A Guide to the Culture and Traditions of the Andean Communities of Peru
Fiestas & Festivals > Qoyllur Rit'i (Ausangate)
(Vilcanota Mountain Range - Cusco, date varies but usually the Sunday before Corpus Christi)
Until about 20 years ago this festival was modest and belonged almost entirely to campensinos from the east of Cusco. But this festival is a cult on the rise, and today it seems that every town and village sends a troupe or two of dancers to the bleak valley at 4,600m where the festival is held.
Qoyllur Rit'i is a moveable festival in late May or early June. Its location is the Sinakara valley, close to the magnificent Mt. Ausangate, high above the village of Mawayani in the province of Quispicanchis.
Qoyllur Rit'i in Quechua means 'Snow Star'; a name reminiscent of the festival's pre-Columbian origins, and often said to be a pre-Inca fertility rite.
Today the festival is overlaid with Christian significance. Tradition has it that in the late 18th century Christ appeared before a child here after performing miracles amongst the devout locals. At the church, built high on the mountainside, pilgrims worship a rock featuring the image of the Messiah, singing hymns in Quechua and performing traditional dances.
The overwhelming first impression of this fiesta is that of chaos, discomfort and confusion. Literally thousands of dancers and hundreds of bands mill about the valley slopes, the air is filled with noise and smoke.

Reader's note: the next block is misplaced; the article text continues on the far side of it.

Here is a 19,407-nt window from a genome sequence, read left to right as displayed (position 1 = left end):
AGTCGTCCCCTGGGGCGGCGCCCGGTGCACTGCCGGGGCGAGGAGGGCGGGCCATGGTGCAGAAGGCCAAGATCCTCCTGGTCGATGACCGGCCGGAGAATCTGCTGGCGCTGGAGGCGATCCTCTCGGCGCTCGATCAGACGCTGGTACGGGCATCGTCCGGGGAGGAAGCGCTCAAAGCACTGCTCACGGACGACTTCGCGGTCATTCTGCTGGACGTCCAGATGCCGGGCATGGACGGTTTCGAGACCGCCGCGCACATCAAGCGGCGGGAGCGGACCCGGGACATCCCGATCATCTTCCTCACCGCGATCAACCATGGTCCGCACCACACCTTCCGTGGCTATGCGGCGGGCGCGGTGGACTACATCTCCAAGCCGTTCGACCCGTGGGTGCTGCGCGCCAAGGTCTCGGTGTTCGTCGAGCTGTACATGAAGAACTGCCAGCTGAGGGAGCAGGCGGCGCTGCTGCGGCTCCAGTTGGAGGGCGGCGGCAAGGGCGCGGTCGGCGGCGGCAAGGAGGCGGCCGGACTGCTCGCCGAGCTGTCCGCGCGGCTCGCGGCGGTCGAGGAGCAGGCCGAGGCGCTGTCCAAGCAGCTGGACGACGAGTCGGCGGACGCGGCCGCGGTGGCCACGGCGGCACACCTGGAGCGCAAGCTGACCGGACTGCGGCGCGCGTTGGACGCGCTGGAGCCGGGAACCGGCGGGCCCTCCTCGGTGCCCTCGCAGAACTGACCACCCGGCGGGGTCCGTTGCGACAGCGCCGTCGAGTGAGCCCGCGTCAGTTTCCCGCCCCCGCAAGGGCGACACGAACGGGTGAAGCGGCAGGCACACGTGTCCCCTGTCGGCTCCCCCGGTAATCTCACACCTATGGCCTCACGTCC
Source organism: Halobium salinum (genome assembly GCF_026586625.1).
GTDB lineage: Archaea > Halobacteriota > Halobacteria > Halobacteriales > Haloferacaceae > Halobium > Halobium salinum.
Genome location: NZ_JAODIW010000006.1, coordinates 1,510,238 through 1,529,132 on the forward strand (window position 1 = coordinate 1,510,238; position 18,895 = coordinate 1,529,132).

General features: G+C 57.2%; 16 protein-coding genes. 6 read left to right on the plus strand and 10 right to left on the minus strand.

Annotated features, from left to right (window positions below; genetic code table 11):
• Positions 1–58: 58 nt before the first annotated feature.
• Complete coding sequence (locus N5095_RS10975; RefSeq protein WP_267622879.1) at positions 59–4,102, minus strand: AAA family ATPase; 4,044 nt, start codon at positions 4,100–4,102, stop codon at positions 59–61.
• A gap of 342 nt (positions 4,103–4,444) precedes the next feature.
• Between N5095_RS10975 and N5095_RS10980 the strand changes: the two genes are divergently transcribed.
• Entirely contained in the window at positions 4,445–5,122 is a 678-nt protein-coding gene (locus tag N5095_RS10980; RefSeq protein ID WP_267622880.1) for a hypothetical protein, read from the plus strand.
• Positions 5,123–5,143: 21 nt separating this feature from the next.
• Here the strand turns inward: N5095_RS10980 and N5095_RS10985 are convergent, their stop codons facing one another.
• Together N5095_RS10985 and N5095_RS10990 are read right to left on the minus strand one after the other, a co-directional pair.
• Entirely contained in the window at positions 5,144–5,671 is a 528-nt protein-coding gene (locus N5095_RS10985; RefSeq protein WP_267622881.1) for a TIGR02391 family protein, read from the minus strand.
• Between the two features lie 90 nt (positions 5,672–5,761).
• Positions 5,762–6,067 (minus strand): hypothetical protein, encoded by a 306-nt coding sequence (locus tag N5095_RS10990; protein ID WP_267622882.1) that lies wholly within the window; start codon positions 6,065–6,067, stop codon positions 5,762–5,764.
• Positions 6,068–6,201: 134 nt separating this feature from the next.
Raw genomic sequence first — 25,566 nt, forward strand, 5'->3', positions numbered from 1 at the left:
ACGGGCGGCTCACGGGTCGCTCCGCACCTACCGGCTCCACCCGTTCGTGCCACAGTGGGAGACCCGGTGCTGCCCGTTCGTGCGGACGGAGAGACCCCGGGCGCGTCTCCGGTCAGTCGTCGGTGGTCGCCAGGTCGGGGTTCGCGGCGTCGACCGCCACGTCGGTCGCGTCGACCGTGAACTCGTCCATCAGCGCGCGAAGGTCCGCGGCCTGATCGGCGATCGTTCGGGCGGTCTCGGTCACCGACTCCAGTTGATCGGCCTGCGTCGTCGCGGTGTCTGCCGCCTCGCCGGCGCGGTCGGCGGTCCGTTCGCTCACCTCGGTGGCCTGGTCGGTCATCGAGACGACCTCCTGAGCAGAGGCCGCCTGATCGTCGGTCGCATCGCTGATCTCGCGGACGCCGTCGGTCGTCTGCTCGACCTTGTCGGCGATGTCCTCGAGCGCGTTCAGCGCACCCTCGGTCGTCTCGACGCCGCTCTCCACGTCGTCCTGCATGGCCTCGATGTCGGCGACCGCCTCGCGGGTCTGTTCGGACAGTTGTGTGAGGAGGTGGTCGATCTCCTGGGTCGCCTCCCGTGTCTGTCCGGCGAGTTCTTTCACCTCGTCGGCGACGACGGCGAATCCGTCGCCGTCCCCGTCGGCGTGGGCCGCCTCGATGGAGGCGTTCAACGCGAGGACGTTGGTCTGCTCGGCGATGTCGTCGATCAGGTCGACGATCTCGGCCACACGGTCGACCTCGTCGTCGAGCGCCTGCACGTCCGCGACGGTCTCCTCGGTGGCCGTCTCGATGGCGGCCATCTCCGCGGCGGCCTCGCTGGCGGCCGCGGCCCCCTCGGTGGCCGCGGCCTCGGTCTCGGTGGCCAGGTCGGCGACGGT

To reach the valley you must first walk 8 km from the highway. The cold is brutal, and by day the high altitude rays of the sun burn down ferociously.
The Lord of Qoyllur Rit'i, to many believers, is all powerful. Many people come to him for earthly blessings - trucks, houses, jobs - while others want success with college studies or luck in finding a suitable marriage partner. Some come hoping to be cured of an illness, since the glacier clad mountains that surround the valley are believed to be the seat of healing power.
Qoyllur Rit'i is one of the few Cusco festivals where drunkenness is frowned upon. Punishment for this offence is dealt out by members of a large band of dancers known as Ukukus, who dress in wool masks and shaggy tunics.
On the final night of the fiesta, hundreds of pilgrims climb up the icy glaciers to search for the Snow Star. They hack out blocks of ice and break off giant icicles from the numerous ice caves, which they then carry on their shoulders down to the church in a long procession at sunrise. Here the ice is blessed before being taken back to their communities, where the Holy water is considered sacred medicine to help the sick.
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